It’s not healthy or loving for her to use sexual intimacy as a punishment or reward for his current level of victory.

Help her see that God can give her the grace to be intimate with her husband even when she may not feel it. She needs to see that sexual intimacy is a source of ministry and comfort in a marriage. It bonds a wife and her husband nothing else can.

This act that she feels she never wants to do again may be the very thing that starts the healing process. Encourage her to ask God to help her be intimate with her husband, and remind her that God can redeem a marriage devastated by pornography.

6. Finally, pray with her

Let her hear you intercede on behalf of her heart and her marriage. Let her hear your affirmation of God’s power to heal and restore what has been broken. Thank God for her husband and her marriage and for the work He is doing.

Pray that her husband would gain victory over this sin and walk in purity and that he would desire Christ above all fleshly desires. Pray that she would be a wise and loving helper for her husband and that God would heal her hurts and help her speak truth to herself. Pray for protection from the enemy.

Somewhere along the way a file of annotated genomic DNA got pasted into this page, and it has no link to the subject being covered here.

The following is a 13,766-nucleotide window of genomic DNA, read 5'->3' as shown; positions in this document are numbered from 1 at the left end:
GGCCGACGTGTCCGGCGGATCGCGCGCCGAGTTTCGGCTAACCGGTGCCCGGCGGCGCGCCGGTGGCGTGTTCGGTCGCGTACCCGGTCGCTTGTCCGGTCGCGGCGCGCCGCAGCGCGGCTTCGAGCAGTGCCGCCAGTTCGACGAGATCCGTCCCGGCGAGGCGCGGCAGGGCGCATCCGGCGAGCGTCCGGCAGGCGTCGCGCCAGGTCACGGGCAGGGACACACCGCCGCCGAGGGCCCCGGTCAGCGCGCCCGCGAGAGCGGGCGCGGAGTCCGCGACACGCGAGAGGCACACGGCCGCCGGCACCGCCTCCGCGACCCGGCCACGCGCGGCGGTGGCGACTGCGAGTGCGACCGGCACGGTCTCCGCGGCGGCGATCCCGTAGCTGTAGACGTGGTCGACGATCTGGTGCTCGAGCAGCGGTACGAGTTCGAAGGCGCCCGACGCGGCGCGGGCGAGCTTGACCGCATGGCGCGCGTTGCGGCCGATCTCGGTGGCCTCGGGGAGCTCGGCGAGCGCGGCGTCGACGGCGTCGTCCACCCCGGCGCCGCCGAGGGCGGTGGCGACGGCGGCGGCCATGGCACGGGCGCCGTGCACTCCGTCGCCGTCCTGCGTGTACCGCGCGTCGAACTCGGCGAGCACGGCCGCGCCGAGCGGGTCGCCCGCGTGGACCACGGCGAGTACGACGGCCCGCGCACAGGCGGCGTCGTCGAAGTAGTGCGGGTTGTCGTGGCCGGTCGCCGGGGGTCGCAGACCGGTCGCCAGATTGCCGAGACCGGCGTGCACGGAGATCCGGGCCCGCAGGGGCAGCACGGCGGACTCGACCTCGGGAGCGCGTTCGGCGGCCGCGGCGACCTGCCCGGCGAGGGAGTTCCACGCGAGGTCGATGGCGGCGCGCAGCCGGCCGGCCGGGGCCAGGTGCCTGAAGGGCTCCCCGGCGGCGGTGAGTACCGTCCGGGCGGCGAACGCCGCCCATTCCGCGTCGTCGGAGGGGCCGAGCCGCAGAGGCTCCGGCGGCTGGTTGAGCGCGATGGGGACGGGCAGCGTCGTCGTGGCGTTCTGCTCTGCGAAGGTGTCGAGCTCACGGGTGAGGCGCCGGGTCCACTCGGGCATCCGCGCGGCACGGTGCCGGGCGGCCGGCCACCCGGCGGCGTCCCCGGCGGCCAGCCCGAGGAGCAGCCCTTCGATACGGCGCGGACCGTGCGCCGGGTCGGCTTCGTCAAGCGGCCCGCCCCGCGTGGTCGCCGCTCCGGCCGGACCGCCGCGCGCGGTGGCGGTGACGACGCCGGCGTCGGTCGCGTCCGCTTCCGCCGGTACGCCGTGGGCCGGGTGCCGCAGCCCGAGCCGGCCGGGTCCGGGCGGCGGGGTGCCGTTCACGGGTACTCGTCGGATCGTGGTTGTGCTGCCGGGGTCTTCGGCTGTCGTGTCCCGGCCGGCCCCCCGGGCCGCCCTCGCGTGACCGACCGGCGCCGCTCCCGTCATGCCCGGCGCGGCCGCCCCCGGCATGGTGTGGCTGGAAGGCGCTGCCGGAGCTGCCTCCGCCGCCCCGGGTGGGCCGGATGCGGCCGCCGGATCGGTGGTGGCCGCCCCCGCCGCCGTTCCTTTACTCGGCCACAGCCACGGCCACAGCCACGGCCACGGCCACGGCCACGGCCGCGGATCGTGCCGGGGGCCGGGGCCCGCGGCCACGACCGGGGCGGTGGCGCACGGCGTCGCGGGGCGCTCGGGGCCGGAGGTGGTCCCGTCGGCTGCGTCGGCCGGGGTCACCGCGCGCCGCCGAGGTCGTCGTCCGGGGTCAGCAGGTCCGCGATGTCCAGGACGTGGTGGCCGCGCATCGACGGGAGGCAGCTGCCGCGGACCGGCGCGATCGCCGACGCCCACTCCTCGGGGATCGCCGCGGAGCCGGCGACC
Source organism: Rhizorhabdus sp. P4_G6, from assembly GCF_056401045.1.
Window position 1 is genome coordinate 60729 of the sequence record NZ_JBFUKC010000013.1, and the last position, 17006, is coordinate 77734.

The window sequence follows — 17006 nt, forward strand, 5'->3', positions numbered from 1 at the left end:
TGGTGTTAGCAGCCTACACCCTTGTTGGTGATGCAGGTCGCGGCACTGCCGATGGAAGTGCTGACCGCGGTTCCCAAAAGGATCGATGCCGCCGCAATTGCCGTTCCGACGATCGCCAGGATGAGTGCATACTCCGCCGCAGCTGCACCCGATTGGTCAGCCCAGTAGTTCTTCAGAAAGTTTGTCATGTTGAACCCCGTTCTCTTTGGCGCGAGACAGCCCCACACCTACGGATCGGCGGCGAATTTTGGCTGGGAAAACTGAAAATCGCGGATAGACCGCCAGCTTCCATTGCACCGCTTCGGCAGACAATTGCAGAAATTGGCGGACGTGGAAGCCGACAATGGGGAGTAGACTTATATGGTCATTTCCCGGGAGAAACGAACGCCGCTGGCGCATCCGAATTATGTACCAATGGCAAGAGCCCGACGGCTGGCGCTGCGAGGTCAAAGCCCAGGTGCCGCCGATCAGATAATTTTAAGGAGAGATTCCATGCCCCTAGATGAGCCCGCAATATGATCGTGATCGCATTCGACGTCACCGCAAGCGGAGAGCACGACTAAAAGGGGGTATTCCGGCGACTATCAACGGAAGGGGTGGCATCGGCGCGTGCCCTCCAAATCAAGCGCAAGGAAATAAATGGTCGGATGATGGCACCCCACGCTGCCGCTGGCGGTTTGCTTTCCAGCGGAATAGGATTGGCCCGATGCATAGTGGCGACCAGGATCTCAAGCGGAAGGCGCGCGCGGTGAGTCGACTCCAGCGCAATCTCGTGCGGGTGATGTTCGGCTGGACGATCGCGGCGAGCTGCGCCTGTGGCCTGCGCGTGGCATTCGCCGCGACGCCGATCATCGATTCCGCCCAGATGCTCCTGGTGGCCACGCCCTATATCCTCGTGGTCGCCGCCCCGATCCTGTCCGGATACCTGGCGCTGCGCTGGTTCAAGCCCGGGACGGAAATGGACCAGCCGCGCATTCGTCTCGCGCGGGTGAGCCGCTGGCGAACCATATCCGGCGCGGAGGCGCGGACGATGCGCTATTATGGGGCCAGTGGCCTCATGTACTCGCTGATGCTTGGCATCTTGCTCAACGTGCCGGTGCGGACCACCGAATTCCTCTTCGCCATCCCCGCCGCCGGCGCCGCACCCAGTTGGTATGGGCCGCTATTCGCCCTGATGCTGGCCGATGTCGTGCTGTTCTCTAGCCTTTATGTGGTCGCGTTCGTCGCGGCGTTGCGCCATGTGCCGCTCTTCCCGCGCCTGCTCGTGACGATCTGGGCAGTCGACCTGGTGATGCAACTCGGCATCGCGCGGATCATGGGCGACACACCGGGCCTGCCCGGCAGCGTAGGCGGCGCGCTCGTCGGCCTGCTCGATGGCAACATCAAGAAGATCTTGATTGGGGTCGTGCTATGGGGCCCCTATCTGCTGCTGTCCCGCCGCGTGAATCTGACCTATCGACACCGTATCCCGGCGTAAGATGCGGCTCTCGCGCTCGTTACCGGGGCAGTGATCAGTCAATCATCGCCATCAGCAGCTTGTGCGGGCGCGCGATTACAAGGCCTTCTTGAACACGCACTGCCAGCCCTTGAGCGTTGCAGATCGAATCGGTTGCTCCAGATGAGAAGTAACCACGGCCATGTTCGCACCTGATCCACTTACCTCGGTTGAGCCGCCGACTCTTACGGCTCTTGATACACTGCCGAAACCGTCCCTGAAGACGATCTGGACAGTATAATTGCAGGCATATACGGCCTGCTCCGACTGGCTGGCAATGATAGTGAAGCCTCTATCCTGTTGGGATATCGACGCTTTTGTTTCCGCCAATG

Thank Him for the cross, which breaks all the bonds of sin in a believer’s heart. Let her hear you pray these prayers of hope over her.

She may not be ready to hear all of these things at once. It may take much time and patience. But if she receives compassion from you and knows she is loved by you, then God can use that to keep the door open for you to continue helping her.

Keep Your Eyes on Christ

The tragic reality is that pornography is becoming easier and easier to access at younger and younger ages.

You may actually end up using much of these helps to counsel the mother of a child addicted to pornography as more and more teens and even children are exposed.